“The use of cryptocurrencies erodes control of capital, which is an essential instrument for developing nations that can help to limit the accumulation of financial and macroeconomic vulnerabilities and to enhance policy flexibility,” the report stated.

If the developing nations don’t keep a close eye on cryptocurrencies, they are able to transform into a new mode of payment, and even substitute for the national currencies. In addition stabilitycoins are a greater risks to countries in developing countries which haven’t been able to meet the demand for reserve currency.

Conscient of the dangers, as of Nov. 2021, 41 nations have either requested their banks and financial institutions to stop dealing in crypto currencies or ban crypto-exchanges offering cryptocurrency trading services to individuals as well as organizations.

In addition, nine of the developing nations namely Algeria Bangladesh, China, Egypt, Iraq, Morocco, Nepal, Qatar and Tunisia have already banned cryptocurrency within their borders. However certain countries like India have started levying tax on the capital gains generated by cryptocurrencies.

Presently, India is imposing a 30% tax on the income that is earned through transfers of digital assets, especially cryptos, 1percent TDS applied to cryptocurrency transactions, and losses during trading digital assets cannot be offset against any other type of income, and giving digital assets to another is tax-deductible to the recipient.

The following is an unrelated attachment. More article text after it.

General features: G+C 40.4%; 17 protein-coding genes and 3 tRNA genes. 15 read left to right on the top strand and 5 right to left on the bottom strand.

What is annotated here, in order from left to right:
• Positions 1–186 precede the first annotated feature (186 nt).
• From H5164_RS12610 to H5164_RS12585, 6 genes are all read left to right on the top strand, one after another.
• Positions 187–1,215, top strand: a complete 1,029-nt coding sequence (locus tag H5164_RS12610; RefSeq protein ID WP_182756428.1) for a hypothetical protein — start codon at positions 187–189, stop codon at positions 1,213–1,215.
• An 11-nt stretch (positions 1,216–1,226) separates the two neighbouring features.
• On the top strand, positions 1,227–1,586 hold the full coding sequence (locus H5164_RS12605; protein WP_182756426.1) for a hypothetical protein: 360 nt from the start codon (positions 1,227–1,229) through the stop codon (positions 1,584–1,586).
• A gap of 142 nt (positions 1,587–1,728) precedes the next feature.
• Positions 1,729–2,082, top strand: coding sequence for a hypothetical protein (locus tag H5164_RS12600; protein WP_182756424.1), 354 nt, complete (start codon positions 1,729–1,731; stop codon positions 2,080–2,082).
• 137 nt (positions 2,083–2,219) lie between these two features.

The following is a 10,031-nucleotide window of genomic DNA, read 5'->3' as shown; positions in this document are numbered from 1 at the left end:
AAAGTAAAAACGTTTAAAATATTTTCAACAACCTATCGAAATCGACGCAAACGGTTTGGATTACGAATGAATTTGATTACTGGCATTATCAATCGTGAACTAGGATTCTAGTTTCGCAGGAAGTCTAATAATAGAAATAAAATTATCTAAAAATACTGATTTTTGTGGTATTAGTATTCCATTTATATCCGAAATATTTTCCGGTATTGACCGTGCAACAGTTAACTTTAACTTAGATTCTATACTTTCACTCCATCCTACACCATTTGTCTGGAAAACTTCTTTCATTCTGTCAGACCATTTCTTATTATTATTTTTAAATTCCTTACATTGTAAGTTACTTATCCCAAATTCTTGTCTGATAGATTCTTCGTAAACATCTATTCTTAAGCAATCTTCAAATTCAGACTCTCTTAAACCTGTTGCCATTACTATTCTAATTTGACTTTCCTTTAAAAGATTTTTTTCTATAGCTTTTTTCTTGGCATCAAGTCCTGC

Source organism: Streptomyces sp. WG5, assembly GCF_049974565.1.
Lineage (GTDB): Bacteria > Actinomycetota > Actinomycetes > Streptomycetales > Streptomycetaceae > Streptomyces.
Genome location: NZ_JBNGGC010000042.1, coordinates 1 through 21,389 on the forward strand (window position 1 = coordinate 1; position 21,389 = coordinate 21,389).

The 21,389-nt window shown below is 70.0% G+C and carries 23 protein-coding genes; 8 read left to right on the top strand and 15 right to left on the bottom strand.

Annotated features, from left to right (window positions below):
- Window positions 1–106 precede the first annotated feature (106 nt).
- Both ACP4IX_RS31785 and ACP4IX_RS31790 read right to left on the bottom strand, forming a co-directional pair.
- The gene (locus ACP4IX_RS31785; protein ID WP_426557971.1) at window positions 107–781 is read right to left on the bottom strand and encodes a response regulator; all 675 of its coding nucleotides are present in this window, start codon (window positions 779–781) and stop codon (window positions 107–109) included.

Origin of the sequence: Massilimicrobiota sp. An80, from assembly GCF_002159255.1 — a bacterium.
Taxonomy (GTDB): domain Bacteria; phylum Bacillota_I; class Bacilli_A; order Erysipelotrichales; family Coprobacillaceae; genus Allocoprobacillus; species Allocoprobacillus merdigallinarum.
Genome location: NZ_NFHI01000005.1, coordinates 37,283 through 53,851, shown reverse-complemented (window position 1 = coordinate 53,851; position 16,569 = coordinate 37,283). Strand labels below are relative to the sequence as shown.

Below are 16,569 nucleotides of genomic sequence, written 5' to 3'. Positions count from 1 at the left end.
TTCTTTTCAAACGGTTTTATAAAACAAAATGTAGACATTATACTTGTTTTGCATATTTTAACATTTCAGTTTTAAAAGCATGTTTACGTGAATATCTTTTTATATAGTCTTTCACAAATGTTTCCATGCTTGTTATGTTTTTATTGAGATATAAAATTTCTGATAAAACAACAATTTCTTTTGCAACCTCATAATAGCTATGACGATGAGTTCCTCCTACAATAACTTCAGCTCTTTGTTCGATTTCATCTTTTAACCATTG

According to the report the developing nations must take rigorous measures to stop the expansion of the cryptocurrency market in their region.

The report suggests that emerging countries should require crypto-exchanges as well as digital wallets to require registration with the relevant authorities. They should implement policies and practices that reduce the value of trading in cryptocurrency. appealing, such as charging entry fees to organizations and individuals to join crypto-exchanges or digital wallets, and taxing cryptocurrency trading.

It also stated that the emerging nations should limit cryptocurrency exchanges and other digital wallets to avoid advertising on public spaces as well as on social media platforms.

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“This new kind of virtual, often concealed, advertisements calls for policymakers to broaden their regulatory responsibilities to include traditional media. This is a crucial need for consumer protection in countries that have inadequate financial literacy, since even an insignificant exposure to cryptocurrency could cause substantial loss,” the report said.

It was also recommended that the developing nations create a system of public payments like the central bank digital currency for users of crypto.

“In light of the technological and regulatory complex nature that central banks have with digital currency and the need for urgently providing secure, reliable and affordable payment solutions authorities should also consider alternatives, including speedy payment systems for retail customers,” the report added.